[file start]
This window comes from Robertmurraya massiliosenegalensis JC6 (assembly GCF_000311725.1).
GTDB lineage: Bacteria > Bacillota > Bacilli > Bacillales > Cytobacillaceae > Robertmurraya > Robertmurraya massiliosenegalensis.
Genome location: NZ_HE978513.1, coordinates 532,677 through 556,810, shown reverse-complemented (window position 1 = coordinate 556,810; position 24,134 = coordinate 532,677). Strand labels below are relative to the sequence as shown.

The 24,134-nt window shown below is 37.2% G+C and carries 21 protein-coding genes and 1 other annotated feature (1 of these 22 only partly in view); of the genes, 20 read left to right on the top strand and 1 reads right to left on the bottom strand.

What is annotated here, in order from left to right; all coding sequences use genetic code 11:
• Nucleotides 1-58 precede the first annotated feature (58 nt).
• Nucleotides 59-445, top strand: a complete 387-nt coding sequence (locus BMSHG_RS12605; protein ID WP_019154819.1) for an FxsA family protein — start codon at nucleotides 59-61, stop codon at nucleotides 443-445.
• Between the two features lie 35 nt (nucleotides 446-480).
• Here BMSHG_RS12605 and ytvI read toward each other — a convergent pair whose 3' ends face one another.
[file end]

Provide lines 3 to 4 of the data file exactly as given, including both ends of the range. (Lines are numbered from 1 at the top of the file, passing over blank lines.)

Genome location: NZ_HE978513.1, coordinates 532,677 through 556,810, shown reverse-complemented (window position 1 = coordinate 556,810; position 24,134 = coordinate 532,677). Strand labels below are relative to the sequence as shown.

The 24,134-nt window shown below is 37.2% G+C and carries 21 protein-coding genes and 1 other annotated feature (1 of these 22 only partly in view); of the genes, 20 read left to right on the top strand and 1 reads right to left on the bottom strand.